The fourth test (Test #4) will occur on Wednesday,
December 5, 2007, and will cover §7.1–7.5, 7.7, 7.8; 8.1,8.2 of

the text. That is,

Test #4, Wednesday, December 5, 2007 covering §7.1–7.5,
7.7, 7.8; 8.1,8.2

Below are my comments on each of these sections.

It goes without saying—but not without writing—that it is
assumed that you have had a good and honest attempt at the

assigned exercises. Pay attention to these problem types, especially the ones
that I deemed important enough to grade.

The solutions to the graded problems are located at

Click on the link to the class web site.

As mentioned several times in class, each section has a
number of bullet points that encapsulate the important

ideas/techniques. Pay attention to each of these bullet points.

The test itself should be very straightforward, we studied well-defined
techniques and problem types. The key is your

ability to factor polynomials. Be sure to cancel all common factors.

**Chapter 7: Radical and Rational Exponents**

**§7.1 n ^{th} Roots and Rational Exponents.
**1. Evaluate n

a < 0, is undefined (not a number, or just NaN). When n is an odd integer, then always exists. An

important property when n is odd is , which can be useful in dealing with roots of negative

numbers; thus, .

2. Simplify
:
There are two formulas for evaluating
.
These are

= a if n is odd (1)

= |a| if n is even (2)

For example,
,
whereas

3. Evaluate Expressions
:
This is the first step towards to definition of rational exponents. We define

to be

This formula is useful when read from left-to-right (convert for exponential
notation to radical notation),

or from right-to-left (convert from radical notation to exponential notation).

A common mistake observed on the homework is not grouping the radicand
correctly. For example

however,

4. Evaluate
:
We define

When making numerical calculations, usually,
is the preferred form for handling rational

exponents, for example,

We deal with negative exponents as follows:

**§7.2 Simplify using the Law of Exponents.**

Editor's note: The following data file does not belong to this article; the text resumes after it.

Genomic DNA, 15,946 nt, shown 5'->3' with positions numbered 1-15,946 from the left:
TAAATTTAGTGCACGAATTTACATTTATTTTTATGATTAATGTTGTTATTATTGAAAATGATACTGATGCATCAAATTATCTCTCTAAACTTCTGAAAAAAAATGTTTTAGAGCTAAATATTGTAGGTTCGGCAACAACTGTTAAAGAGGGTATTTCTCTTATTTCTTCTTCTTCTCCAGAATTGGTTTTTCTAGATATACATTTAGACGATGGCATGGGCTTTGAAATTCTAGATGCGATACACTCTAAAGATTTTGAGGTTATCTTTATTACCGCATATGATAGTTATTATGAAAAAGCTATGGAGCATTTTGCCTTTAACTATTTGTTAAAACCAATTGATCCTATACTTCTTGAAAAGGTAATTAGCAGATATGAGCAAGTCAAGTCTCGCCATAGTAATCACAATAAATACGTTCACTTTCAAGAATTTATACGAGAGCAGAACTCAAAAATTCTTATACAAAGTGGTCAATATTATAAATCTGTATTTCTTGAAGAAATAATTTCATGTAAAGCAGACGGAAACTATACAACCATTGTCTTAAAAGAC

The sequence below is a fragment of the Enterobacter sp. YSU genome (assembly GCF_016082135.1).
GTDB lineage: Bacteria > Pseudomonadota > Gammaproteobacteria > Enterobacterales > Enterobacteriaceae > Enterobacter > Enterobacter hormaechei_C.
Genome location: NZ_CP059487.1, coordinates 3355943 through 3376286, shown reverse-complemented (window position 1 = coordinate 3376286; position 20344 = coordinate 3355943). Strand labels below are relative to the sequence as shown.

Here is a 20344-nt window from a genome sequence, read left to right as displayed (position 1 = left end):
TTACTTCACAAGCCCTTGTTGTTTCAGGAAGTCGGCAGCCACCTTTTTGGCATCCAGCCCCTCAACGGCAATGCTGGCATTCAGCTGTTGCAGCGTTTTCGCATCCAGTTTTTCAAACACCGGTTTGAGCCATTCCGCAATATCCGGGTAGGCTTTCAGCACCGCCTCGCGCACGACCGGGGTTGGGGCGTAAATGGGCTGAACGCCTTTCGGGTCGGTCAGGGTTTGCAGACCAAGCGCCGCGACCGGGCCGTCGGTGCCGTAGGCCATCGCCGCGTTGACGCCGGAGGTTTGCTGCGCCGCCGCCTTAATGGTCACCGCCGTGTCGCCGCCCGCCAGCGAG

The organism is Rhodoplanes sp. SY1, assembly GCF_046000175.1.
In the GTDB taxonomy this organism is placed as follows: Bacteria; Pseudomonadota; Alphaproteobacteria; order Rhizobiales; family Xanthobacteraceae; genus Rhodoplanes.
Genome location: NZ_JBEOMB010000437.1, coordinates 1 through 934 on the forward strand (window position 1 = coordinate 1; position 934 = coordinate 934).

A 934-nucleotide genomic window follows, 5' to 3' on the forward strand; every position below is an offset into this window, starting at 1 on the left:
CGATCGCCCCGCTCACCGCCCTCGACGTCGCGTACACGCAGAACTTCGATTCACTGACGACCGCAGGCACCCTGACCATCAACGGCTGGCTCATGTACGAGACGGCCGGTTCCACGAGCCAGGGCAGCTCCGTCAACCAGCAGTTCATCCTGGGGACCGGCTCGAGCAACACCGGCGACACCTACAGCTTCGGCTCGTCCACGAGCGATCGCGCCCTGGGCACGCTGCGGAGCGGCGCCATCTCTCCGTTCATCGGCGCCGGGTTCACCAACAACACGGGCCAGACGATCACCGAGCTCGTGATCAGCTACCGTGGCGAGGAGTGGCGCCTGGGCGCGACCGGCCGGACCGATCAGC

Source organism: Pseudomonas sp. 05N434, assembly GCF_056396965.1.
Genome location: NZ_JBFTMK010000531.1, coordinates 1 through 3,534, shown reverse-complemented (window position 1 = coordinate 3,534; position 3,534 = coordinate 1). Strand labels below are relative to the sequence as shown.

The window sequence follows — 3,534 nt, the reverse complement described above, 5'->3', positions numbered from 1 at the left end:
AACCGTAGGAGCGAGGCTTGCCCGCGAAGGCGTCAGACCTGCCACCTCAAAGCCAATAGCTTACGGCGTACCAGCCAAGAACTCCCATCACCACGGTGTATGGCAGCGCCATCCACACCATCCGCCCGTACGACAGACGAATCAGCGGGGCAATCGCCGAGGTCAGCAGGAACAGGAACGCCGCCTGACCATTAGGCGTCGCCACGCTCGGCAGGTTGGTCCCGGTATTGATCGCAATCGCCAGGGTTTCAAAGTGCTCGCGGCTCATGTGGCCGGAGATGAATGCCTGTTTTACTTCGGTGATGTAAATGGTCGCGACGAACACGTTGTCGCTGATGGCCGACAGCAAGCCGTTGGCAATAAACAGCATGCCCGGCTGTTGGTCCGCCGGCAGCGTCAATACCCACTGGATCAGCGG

1. Using the Law of Exponents: As a general rule, the Law
of Exponents are valid for rational exponents.

See the listing of these properties on page 542 in the text. It is assumed that
these properties are known to

you.

2. Use the Laws of Exponents to Simplify Radical
Expressions: We can use rational exponents and the

Laws to help us work with radicals. Basically, we convert to exponential
notation, simplify using the Laws,

the re-convert to radical notation. For example,

3. Not covered.

**§7.3 Simplifying Radical Expressions.**

1. The Product Rule for Radicals: This rule is

provided the radicals on the left are defined and are real numbers (not complex
numbers).

Note that we can only use this rule when the indices of the radical are the
same. For example,

2. Use Product Property to Simplify: These are fundamental
techniques in this section; this is sometimes

called “extracting roots.”

When the index of the root does not exactly divide a power in the radicand, we
extract what we can and

leave the rest where it is. For example,

Note, a common mistake is to miscalculate the exact root, the easiest way of
doing this is to divide by the

index of the root:
.
Divide by the index!

3. The Quotient Property: More of the same but with
quotients:

Again, this property is valid only when the roots on the left side all exist and
are real numbers (not complex

numbers).

The equation—as with all equations—can be read read
left-to-right, or right-to-left. Both directions are

illustrated in this section.

4. Multiply Radicals with unlike indices. Though covered in class, this material will not be on the test.